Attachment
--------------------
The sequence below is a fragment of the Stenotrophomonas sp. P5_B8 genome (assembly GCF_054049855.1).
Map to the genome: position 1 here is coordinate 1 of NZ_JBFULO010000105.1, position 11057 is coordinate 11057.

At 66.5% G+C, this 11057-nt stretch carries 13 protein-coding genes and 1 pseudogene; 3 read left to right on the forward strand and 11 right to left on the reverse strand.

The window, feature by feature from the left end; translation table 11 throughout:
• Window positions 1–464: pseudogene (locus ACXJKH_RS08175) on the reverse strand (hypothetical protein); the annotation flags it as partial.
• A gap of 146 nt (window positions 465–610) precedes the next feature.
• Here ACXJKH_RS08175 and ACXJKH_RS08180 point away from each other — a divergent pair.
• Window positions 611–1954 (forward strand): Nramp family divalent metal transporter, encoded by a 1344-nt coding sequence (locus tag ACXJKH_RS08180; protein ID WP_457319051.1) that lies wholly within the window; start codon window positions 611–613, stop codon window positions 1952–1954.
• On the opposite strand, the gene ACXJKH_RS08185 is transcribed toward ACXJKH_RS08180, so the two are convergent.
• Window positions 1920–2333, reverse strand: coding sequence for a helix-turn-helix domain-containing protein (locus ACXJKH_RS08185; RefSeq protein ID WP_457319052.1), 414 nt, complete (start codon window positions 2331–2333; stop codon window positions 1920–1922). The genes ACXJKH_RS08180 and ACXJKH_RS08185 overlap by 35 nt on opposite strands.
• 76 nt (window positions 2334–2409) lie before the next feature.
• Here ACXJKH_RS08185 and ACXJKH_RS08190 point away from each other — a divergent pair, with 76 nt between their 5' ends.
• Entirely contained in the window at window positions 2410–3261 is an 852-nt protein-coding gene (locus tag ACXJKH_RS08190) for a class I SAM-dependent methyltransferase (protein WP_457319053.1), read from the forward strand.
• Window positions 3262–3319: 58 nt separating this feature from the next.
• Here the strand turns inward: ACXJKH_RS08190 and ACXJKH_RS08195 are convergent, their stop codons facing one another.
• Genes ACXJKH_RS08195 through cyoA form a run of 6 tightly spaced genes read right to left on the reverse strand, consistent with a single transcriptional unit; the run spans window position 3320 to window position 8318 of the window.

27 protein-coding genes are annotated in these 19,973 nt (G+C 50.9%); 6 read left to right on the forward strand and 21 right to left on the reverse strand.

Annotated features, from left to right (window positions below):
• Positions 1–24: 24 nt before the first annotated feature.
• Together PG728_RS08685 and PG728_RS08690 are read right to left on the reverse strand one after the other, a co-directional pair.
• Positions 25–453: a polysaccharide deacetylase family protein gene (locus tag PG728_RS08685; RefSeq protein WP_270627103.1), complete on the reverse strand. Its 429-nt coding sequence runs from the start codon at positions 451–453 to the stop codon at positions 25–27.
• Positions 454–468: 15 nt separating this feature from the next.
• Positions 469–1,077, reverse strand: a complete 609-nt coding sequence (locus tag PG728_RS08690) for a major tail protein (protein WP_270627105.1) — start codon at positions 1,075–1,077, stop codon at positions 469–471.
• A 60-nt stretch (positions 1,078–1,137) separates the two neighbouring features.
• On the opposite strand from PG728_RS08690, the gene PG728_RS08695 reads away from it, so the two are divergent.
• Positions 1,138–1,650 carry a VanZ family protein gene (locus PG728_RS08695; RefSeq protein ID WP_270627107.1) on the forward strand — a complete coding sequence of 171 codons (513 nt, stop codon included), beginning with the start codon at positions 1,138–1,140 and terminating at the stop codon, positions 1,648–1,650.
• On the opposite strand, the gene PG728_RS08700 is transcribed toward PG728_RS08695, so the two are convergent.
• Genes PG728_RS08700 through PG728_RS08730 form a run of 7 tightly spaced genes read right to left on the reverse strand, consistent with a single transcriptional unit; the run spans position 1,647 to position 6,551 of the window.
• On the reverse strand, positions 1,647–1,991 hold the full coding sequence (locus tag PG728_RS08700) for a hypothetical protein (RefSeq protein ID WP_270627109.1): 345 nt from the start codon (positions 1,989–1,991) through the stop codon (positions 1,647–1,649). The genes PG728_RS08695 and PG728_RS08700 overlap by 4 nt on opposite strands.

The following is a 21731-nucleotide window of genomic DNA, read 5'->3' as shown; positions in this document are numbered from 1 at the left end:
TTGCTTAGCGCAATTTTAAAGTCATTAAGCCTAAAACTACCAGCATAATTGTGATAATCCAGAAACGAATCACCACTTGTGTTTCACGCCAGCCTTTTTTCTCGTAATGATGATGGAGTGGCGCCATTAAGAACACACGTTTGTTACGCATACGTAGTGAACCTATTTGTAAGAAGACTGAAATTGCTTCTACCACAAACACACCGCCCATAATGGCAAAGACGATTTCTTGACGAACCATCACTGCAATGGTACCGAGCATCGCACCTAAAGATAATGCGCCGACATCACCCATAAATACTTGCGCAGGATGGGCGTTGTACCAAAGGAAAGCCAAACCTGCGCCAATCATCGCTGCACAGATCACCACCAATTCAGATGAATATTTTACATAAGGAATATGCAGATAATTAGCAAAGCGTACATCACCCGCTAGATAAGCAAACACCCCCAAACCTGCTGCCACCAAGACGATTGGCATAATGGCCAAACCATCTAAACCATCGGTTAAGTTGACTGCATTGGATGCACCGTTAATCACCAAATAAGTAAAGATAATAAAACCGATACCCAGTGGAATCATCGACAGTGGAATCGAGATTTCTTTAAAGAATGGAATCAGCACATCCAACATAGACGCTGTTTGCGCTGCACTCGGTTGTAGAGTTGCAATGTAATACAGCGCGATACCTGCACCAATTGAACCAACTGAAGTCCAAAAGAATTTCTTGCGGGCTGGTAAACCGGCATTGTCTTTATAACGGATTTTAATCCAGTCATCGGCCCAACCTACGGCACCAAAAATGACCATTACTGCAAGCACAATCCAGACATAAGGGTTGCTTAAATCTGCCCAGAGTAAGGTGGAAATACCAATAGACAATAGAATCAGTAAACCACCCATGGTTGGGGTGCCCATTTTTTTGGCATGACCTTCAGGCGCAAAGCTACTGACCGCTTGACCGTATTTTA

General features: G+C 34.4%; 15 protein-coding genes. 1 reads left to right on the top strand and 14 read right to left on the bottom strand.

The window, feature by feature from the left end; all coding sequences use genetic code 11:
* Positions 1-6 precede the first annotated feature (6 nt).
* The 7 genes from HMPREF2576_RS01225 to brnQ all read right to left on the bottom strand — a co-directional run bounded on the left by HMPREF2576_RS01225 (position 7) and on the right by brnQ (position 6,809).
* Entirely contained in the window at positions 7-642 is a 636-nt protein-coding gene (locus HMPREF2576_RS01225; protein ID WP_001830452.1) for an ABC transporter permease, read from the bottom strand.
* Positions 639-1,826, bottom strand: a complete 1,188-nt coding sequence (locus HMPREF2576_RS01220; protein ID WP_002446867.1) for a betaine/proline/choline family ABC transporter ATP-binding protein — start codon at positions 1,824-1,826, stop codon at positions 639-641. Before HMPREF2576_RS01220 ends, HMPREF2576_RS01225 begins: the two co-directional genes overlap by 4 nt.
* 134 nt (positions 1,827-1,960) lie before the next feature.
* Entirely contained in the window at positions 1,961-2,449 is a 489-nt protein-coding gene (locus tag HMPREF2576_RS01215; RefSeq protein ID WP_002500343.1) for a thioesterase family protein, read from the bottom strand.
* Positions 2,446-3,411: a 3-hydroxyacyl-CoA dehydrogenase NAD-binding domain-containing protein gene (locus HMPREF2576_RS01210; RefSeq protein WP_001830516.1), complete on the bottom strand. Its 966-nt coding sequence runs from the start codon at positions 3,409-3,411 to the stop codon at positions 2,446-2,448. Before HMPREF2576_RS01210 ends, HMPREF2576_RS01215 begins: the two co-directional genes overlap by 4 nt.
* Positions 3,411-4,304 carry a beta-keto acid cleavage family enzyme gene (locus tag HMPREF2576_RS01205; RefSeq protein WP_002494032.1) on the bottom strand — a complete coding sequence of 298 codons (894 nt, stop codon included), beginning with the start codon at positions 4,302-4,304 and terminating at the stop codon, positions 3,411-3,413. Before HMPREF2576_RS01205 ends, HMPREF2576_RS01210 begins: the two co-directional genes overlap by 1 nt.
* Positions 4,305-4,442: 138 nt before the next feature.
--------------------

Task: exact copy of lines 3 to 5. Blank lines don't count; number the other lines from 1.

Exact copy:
At 66.5% G+C, this 11057-nt stretch carries 13 protein-coding genes and 1 pseudogene; 3 read left to right on the forward strand and 11 right to left on the reverse strand.

The window, feature by feature from the left end; translation table 11 throughout:
• Window positions 1–464: pseudogene (locus ACXJKH_RS08175) on the reverse strand (hypothetical protein); the annotation flags it as partial.